Kroger’s store-branded items are big business and help it compete against Walmart, Amazon and others. The grocer makes almost half of them.
In a bold move against Amazon, Kroger is teaming with internet giant Alibaba to sell groceries in China.
The move will be the Cincinnati-based supermarket chain’s first-ever international venture and focus on selling dietary supplements and private label goods, including natural and organic foods.
“E-commerce enables Kroger to quickly scale to reach new customers and markets where we don’t operate physical stores, starting with China,” said Yael Cosset, Kroger’s chief digital officer.
The pact comes almost seven months after industry chatter about a potential Kroger-Alibaba alliance – or even merger – pushed up Kroger’s stock.
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The latest move is possibly one of the most aggressive countermeasures aimed at Amazon, which threw the U.S. supermarket industry into a panic when it took over Whole Foods last year.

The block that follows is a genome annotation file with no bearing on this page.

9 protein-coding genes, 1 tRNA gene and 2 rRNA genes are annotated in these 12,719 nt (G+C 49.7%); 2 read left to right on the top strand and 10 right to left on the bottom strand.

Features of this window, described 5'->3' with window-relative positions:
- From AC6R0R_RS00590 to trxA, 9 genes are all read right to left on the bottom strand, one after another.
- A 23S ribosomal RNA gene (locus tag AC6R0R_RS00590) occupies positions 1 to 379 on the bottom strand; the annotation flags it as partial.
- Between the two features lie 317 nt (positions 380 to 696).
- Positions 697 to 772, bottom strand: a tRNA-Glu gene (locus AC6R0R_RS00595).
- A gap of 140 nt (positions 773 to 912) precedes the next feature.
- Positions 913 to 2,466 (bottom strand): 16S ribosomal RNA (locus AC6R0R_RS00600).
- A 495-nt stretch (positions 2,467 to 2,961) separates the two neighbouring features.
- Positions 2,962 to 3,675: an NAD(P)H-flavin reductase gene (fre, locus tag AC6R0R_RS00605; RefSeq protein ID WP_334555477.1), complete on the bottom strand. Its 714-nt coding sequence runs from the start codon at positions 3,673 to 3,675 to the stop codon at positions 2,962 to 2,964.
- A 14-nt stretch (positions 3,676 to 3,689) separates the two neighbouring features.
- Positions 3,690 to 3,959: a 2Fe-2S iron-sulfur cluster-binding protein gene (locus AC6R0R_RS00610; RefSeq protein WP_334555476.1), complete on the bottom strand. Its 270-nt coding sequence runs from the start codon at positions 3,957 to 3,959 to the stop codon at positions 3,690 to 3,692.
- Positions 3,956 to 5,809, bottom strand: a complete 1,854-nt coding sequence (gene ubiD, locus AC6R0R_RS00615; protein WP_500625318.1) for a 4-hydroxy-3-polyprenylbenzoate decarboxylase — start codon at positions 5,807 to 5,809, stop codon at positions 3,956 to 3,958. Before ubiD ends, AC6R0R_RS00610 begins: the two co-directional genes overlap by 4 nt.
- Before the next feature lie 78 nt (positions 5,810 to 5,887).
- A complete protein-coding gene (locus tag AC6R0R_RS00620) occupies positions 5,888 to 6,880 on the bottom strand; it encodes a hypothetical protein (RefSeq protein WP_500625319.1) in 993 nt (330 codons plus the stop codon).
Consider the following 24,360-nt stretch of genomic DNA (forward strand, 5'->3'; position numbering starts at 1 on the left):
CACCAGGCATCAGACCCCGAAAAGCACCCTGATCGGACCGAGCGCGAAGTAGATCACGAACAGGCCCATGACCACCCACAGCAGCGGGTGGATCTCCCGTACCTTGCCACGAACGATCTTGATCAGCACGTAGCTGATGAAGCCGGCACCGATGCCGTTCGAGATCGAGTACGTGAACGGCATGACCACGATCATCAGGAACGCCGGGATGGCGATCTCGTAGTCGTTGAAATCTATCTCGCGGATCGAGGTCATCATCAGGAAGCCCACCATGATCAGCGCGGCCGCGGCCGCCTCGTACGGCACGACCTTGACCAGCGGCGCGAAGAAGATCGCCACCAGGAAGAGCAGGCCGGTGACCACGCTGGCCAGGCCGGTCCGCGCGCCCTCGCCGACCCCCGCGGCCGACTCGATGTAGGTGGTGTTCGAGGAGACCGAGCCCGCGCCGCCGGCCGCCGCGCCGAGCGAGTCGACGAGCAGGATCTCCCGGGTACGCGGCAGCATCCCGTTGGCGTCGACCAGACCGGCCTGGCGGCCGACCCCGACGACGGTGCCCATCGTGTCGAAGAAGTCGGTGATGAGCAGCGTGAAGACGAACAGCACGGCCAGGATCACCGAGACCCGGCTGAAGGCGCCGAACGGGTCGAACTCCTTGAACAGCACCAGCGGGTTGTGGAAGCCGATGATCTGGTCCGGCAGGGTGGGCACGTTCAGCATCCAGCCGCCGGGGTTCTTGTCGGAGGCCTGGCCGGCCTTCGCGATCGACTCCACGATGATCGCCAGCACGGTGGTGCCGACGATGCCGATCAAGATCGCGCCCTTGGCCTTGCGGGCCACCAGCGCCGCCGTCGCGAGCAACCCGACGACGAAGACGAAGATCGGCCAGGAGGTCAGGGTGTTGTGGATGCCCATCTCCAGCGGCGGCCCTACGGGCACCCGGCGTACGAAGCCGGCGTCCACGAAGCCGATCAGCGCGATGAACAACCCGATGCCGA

Under pressure to beef up its digital efforts, Kroger has launched a series of initiatives in 2018 to grow its business and curb the Amazon threat:
• Earlier this month, Kroger announced its direct-to-shoppers Ship service in Cincinnati, Louisville, Nashville and Houston.
• In June, Kroger announced a pilot project to test driverless grocery delivery that will rollout in Phoenix.
• In May, Kroger announced an alliance with British digital retailer Ocado to build a network of U.S. warehouses to provide digital grocery deliveries.
• In February, Kroger announced it had expanded home delivery service to 45 metro areas after inking a 25-city deal with Instacart.
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